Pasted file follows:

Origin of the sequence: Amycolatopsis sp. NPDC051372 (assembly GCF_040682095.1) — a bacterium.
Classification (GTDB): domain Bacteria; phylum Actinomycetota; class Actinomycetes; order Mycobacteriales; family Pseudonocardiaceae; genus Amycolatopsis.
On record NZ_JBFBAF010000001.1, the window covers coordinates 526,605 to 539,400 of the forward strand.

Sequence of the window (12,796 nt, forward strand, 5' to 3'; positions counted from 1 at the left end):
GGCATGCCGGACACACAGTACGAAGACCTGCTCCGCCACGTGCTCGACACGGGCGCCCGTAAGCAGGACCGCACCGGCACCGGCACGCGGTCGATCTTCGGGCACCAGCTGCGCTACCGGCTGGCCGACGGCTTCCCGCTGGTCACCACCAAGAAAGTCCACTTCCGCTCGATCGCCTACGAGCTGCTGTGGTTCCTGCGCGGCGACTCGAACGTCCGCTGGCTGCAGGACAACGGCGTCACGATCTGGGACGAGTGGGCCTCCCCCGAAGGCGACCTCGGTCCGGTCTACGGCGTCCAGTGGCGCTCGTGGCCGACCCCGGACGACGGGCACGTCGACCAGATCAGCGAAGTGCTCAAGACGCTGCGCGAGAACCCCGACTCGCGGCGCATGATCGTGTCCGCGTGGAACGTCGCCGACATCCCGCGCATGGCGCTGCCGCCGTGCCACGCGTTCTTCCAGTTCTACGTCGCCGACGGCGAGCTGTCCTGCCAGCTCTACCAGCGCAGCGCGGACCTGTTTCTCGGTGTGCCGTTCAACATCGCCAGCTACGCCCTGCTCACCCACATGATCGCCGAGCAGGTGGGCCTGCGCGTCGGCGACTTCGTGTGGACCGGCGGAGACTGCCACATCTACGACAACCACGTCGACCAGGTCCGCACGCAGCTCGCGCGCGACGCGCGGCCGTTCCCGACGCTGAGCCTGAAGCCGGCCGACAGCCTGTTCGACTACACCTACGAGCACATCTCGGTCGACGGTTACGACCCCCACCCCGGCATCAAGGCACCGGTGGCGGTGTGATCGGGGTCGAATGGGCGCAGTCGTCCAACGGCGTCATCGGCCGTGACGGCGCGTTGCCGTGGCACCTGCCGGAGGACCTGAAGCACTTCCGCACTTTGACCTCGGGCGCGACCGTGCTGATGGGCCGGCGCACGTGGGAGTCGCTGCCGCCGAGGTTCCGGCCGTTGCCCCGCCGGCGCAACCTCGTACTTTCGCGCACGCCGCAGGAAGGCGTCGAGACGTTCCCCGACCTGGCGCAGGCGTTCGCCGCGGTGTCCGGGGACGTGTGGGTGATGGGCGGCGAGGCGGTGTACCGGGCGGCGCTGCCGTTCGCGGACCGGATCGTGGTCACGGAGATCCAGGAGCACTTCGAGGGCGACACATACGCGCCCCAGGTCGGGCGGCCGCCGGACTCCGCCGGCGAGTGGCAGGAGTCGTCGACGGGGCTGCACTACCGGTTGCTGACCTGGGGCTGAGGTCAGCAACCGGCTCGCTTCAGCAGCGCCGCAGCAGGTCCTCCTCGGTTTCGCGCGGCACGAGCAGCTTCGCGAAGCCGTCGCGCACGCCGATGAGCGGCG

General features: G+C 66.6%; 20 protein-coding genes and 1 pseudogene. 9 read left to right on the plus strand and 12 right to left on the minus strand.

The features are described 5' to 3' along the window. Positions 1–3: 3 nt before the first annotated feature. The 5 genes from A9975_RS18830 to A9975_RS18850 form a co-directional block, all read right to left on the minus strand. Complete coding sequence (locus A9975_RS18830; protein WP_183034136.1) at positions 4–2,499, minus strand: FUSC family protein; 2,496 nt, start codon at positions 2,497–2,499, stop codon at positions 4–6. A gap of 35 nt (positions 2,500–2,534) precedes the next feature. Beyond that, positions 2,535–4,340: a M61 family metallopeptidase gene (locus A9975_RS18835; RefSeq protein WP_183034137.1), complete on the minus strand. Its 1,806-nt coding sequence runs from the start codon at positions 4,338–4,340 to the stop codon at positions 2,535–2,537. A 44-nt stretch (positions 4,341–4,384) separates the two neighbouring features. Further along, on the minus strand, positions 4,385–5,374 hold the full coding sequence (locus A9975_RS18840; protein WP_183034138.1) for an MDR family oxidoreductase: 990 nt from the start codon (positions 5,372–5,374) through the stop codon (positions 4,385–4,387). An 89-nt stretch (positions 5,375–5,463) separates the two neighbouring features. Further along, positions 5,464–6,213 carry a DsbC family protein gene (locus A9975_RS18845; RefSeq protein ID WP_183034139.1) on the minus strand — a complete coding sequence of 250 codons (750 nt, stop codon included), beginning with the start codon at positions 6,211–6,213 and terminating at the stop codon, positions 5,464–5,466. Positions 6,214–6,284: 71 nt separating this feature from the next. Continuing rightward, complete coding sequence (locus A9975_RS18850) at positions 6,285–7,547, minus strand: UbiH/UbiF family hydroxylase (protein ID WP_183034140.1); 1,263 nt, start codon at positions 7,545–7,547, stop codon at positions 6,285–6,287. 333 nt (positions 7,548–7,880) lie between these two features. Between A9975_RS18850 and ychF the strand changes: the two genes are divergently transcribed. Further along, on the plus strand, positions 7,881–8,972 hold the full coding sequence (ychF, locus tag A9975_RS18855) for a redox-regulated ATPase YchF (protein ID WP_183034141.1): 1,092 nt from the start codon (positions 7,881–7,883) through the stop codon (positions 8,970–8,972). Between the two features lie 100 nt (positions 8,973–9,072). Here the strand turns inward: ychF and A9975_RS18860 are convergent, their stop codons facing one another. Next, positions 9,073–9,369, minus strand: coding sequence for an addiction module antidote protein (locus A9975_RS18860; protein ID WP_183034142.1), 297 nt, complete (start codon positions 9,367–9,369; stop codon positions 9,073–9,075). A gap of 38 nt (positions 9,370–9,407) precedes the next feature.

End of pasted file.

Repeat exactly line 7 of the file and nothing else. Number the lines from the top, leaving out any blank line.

The features are described 5' to 3' along the window. Positions 1–3: 3 nt before the first annotated feature. The 5 genes from A9975_RS18830 to A9975_RS18850 form a co-directional block, all read right to left on the minus strand. Complete coding sequence (locus A9975_RS18830; protein WP_183034136.1) at positions 4–2,499, minus strand: FUSC family protein; 2,496 nt, start codon at positions 2,497–2,499, stop codon at positions 4–6. A gap of 35 nt (positions 2,500–2,534) precedes the next feature. Beyond that, positions 2,535–4,340: a M61 family metallopeptidase gene (locus A9975_RS18835; RefSeq protein WP_183034137.1), complete on the minus strand. Its 1,806-nt coding sequence runs from the start codon at positions 4,338–4,340 to the stop codon at positions 2,535–2,537. A 44-nt stretch (positions 4,341–4,384) separates the two neighbouring features. Further along, on the minus strand, positions 4,385–5,374 hold the full coding sequence (locus A9975_RS18840; protein WP_183034138.1) for an MDR family oxidoreductase: 990 nt from the start codon (positions 5,372–5,374) through the stop codon (positions 4,385–4,387). An 89-nt stretch (positions 5,375–5,463) separates the two neighbouring features. Further along, positions 5,464–6,213 carry a DsbC family protein gene (locus A9975_RS18845; RefSeq protein ID WP_183034139.1) on the minus strand — a complete coding sequence of 250 codons (750 nt, stop codon included), beginning with the start codon at positions 6,211–6,213 and terminating at the stop codon, positions 5,464–5,466. Positions 6,214–6,284: 71 nt separating this feature from the next. Continuing rightward, complete coding sequence (locus A9975_RS18850) at positions 6,285–7,547, minus strand: UbiH/UbiF family hydroxylase (protein ID WP_183034140.1); 1,263 nt, start codon at positions 7,545–7,547, stop codon at positions 6,285–6,287. 333 nt (positions 7,548–7,880) lie between these two features. Between A9975_RS18850 and ychF the strand changes: the two genes are divergently transcribed. Further along, on the plus strand, positions 7,881–8,972 hold the full coding sequence (ychF, locus tag A9975_RS18855) for a redox-regulated ATPase YchF (protein ID WP_183034141.1): 1,092 nt from the start codon (positions 7,881–7,883) through the stop codon (positions 8,970–8,972). Between the two features lie 100 nt (positions 8,973–9,072). Here the strand turns inward: ychF and A9975_RS18860 are convergent, their stop codons facing one another. Next, positions 9,073–9,369, minus strand: coding sequence for an addiction module antidote protein (locus A9975_RS18860; protein ID WP_183034142.1), 297 nt, complete (start codon positions 9,367–9,369; stop codon positions 9,073–9,075). A gap of 38 nt (positions 9,370–9,407) precedes the next feature.